New narrative magazine is creating a new narrative for Black, Asian and Minority Ethnic (BAME) creatives using their online magazine platform and social media. This was a good podcast interview to undertake, Ronke was able to use her PR background to provide practical and pragmatic tips to creative university students / graduates. Podcast host Paula and Ronke spoke about how creatives can use social media as part of their personal branding and what they can do to ensure that their social media trail makes a positive impact on their career trajectory. Social media has disrupted not only the media landscape but also the creative landscape, brands are communicating with their primary and secondary audiences very differently now from a few decades ago.
Let’s Chat Comms is a communications focused podcast platform on which Phillipa interviews individuals in public relations, working in a variety of sectors for an insight into their roles and their career journeys. I hope this podcast series makes an impact across the industry and gives listeners an insight into the PR industry in a relevant and relatable way.
"Because London Remembers The World Will Change" – Ishami Foundation commemorates the 1994 genocide against the Tutsi at City Hall
Because London Remembers The World Will Change – Ishami Foundation commemorates the 1994 genocide against the Tutsi at City Hall
On May 20th 2019 The Mayor of London hosted a formal commemoration service attended by schools, Rwandans in London and Londoners connected to Rwanda for the 25th anniversary of the 1994 genocide against the Tutsi in Rwanda. Earlier that day students and teachers participating in 25 Schools for Kwibuka 25 attended a workshop to meet survivors of the 1994 genocide against the Tutsi and reflect on what we can learn from Rwanda in London today. The events were held in London’s Living Room – a beautiful venue on the 9th floor of City Hall with panoramic views of the city.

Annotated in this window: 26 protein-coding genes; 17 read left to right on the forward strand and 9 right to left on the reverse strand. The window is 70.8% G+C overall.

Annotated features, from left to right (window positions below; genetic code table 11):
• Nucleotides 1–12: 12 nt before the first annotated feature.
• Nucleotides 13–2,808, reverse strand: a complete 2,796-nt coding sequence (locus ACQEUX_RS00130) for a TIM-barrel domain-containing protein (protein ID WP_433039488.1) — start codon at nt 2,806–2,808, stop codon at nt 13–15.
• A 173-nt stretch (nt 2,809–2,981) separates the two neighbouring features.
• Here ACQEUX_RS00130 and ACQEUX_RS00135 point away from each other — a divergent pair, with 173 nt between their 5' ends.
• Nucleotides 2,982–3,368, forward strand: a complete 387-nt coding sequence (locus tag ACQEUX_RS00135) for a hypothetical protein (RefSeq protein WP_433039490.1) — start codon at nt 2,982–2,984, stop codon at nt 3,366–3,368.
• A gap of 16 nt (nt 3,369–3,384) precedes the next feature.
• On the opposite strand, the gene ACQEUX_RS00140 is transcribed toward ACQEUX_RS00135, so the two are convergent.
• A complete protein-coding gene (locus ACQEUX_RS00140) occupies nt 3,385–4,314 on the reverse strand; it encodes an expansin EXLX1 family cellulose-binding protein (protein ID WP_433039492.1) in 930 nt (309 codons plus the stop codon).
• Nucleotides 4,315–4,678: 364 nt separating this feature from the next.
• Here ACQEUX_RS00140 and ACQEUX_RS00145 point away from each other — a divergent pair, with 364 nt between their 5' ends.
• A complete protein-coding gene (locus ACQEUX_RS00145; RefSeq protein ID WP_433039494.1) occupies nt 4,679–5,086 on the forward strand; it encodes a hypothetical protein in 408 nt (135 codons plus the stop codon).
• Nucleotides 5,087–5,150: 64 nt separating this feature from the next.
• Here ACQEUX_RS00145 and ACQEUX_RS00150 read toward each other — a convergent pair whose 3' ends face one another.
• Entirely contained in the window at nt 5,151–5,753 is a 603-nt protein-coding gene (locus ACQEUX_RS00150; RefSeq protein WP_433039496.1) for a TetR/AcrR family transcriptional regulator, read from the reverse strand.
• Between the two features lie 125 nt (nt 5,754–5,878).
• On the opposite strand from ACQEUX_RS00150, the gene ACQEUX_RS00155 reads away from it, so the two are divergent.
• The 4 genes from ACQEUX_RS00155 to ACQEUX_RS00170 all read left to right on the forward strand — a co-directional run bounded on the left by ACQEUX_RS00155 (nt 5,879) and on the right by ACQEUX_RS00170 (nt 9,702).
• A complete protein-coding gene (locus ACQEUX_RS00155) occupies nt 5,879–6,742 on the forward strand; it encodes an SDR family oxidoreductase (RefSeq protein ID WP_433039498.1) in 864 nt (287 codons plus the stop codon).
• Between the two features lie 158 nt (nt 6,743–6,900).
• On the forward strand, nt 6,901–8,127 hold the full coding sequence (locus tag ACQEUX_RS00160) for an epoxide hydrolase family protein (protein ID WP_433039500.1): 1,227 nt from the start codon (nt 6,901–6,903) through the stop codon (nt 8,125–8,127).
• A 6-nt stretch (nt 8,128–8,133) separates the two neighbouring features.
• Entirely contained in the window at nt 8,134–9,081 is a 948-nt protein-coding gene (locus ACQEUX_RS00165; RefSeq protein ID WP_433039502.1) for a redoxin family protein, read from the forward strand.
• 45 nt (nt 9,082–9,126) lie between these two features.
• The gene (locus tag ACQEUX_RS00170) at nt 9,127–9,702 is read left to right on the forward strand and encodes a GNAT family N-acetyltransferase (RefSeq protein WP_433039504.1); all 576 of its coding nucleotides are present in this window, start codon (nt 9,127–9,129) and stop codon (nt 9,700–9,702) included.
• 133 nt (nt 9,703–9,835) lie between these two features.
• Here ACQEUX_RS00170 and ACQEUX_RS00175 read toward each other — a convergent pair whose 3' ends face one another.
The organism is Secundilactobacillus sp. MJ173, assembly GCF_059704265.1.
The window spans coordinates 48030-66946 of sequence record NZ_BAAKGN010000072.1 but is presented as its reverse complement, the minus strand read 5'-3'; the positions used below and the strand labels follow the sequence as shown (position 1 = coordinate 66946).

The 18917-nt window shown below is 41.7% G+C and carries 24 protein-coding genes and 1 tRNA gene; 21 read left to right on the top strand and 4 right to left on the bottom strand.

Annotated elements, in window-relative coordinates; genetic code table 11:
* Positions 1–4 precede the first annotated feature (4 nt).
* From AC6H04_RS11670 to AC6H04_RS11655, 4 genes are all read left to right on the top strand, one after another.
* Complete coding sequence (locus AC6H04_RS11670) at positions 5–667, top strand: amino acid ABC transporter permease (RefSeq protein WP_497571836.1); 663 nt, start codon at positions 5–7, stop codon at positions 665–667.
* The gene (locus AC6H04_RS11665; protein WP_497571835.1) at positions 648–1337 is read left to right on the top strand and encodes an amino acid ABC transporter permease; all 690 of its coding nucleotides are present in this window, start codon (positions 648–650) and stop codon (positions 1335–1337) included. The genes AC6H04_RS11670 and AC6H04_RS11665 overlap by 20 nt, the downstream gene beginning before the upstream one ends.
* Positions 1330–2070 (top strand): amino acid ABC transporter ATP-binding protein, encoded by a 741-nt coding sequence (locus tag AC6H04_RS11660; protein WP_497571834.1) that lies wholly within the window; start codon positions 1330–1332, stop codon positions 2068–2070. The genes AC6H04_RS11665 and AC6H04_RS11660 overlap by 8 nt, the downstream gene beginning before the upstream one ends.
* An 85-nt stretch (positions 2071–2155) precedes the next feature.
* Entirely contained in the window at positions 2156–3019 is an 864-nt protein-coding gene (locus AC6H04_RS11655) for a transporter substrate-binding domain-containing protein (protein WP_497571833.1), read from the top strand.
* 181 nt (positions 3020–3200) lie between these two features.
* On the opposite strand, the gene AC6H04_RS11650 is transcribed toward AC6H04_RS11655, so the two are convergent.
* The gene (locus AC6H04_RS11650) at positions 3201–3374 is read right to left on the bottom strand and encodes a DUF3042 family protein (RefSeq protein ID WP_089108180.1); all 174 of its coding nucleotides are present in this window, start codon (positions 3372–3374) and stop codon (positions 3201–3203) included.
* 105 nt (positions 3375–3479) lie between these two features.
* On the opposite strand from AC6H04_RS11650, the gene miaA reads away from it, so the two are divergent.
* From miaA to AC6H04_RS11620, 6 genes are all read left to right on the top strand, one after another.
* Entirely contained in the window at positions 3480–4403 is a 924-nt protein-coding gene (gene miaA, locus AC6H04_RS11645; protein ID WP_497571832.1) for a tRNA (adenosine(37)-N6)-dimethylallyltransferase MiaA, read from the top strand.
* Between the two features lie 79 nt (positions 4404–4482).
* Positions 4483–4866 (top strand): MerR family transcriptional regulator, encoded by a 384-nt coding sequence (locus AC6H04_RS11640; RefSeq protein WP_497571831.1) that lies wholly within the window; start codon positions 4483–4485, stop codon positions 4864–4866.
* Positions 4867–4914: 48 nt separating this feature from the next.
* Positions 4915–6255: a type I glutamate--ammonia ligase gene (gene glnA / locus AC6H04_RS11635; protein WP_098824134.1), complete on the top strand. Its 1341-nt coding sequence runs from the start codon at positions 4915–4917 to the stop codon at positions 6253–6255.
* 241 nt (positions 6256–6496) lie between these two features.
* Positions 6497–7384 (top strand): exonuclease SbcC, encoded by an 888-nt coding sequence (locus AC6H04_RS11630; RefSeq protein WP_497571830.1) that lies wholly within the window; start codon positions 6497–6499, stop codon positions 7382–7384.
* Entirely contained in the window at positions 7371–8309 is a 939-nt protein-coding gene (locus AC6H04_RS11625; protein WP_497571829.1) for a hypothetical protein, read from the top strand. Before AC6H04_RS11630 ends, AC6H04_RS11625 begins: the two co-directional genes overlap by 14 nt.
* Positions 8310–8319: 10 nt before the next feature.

With over 150 people in attendance the atmosphere was warm and connected: people came together from across London to learn from each other and commit to building more tolerant societies. There were also sad, thoughtful moments as the group remembered the victims of the genocide against the Tutsi and the way in which the international community failed to intervene. Speakers offered positive reflections about how Rwandans have found a home in London and how Rwandans have rebuilt their country over the last twenty five years. Ishami CEO Eric Murangwa Eugene reminded the audience that we can all make a difference and Rwandan High Commissioner HE Yamina Karitanyi called for recent genocides to be added to the UK’s national curriculum. “Because London remembers the world will change” said Jo Ingabire Moys, Ishami Foundation Co-Founder.
“The genocide in Rwanda was one of the most horrific periods in modern history. To prevent a repeat of the genocide it’s vital that the world learns from survivors’ stories and remembers its harrowing legacy. “I’m proud that London was able to give a home to many of the survivors and thank the Ishami Foundation for their great work in sharing their stories.” The Mayor of London Sadiq Khan
Full event press release: http://www.ariatupublicrelations.com/news/ishamifoundationkwibuka25
Kwibuka is a Kinyarwanda word meaning remembrance, that is used to describe the commemoration activities in Rwanda. This year’s commemorations are referred to as Kwibuka 25.